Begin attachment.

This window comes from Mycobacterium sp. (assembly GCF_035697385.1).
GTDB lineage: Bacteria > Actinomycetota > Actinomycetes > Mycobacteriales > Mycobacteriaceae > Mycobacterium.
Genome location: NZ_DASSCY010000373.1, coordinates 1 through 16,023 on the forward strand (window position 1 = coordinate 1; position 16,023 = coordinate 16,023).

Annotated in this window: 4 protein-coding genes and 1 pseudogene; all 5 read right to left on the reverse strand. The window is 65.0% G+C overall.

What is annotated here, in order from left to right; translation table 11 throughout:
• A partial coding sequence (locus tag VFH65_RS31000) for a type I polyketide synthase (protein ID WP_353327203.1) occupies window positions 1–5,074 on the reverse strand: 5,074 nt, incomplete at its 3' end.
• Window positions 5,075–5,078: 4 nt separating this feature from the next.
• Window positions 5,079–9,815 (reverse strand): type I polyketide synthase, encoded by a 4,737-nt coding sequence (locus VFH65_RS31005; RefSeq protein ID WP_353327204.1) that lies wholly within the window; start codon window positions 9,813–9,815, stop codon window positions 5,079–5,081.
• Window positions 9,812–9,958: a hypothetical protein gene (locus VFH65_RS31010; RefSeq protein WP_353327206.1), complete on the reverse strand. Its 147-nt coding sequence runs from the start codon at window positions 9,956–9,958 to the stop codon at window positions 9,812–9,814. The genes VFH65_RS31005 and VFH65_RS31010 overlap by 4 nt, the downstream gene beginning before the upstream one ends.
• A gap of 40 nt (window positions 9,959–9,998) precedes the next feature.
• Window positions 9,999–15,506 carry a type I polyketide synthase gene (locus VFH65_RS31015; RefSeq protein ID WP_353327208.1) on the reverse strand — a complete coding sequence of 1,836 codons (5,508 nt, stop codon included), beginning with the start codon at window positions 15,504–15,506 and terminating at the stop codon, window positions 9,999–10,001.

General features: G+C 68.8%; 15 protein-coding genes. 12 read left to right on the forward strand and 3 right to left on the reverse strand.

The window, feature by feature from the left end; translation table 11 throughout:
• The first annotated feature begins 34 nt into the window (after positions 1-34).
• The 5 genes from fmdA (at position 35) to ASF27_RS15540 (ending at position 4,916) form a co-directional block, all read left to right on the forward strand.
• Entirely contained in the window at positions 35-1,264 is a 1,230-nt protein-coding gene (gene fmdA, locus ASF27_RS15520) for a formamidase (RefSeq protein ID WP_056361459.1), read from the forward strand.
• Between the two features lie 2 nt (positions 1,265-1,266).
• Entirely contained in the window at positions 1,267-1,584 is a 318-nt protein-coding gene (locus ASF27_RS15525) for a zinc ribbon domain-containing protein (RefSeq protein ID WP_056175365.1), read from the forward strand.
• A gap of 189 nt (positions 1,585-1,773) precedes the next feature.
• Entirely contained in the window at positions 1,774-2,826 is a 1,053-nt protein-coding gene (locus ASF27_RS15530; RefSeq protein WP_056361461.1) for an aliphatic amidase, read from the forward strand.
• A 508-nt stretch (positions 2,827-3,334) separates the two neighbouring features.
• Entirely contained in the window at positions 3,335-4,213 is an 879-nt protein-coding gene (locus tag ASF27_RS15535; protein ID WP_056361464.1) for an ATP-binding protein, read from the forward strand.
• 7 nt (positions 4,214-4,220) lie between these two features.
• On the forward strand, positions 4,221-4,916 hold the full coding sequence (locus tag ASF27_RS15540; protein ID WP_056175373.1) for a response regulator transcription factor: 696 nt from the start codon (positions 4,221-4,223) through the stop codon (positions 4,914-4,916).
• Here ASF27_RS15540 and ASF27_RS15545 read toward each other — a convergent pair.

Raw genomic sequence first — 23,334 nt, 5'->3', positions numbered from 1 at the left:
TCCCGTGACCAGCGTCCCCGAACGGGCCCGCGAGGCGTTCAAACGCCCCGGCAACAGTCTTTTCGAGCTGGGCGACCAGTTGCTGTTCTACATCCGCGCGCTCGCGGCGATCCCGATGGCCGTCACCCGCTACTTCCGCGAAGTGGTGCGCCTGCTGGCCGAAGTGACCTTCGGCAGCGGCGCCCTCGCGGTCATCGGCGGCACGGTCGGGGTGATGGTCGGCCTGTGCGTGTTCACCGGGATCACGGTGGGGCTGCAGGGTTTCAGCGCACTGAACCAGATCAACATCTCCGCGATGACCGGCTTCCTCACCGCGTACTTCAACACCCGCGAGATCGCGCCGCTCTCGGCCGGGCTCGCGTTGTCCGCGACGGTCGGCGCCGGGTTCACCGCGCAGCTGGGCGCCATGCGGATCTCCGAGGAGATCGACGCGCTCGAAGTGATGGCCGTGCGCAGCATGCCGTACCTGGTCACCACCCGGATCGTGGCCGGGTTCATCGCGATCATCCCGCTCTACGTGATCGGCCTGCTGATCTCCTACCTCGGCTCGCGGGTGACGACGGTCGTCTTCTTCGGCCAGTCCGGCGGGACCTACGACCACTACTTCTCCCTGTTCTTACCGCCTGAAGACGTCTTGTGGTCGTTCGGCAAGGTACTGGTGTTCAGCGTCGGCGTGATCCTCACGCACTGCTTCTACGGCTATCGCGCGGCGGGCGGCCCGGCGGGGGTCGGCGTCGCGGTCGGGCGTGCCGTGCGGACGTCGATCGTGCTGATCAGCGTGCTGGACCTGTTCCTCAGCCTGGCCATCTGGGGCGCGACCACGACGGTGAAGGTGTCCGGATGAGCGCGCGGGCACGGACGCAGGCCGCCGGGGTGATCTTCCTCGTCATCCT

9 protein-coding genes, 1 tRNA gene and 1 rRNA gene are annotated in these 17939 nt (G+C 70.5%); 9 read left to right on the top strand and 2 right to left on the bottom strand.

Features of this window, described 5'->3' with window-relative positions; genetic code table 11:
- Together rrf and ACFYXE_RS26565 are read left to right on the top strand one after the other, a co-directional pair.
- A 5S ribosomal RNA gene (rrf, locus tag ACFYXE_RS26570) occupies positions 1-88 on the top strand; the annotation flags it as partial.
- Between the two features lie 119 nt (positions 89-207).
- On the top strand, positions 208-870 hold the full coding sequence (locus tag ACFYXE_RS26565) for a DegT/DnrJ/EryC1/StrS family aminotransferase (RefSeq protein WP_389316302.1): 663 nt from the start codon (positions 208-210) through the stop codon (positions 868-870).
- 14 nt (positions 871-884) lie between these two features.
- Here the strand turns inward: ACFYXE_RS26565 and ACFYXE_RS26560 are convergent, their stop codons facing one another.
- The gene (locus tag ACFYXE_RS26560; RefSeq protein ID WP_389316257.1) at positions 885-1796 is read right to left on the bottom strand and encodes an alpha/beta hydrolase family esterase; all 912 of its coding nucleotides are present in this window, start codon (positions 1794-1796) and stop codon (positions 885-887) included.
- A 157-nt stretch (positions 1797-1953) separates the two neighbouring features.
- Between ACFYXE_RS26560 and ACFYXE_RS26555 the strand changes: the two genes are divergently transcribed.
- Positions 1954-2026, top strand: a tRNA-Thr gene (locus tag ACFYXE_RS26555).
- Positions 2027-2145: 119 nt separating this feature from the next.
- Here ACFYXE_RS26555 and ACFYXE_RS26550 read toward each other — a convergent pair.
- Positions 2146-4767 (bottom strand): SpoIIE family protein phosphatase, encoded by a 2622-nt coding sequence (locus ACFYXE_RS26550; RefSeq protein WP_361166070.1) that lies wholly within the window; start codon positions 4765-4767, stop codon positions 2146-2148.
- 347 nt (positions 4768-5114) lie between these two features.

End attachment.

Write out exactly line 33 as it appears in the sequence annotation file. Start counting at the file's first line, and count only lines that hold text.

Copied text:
- On the top strand, positions 208-870 hold the full coding sequence (locus tag ACFYXE_RS26565) for a DegT/DnrJ/EryC1/StrS family aminotransferase (RefSeq protein WP_389316302.1): 663 nt from the start codon (positions 208-210) through the stop codon (positions 868-870).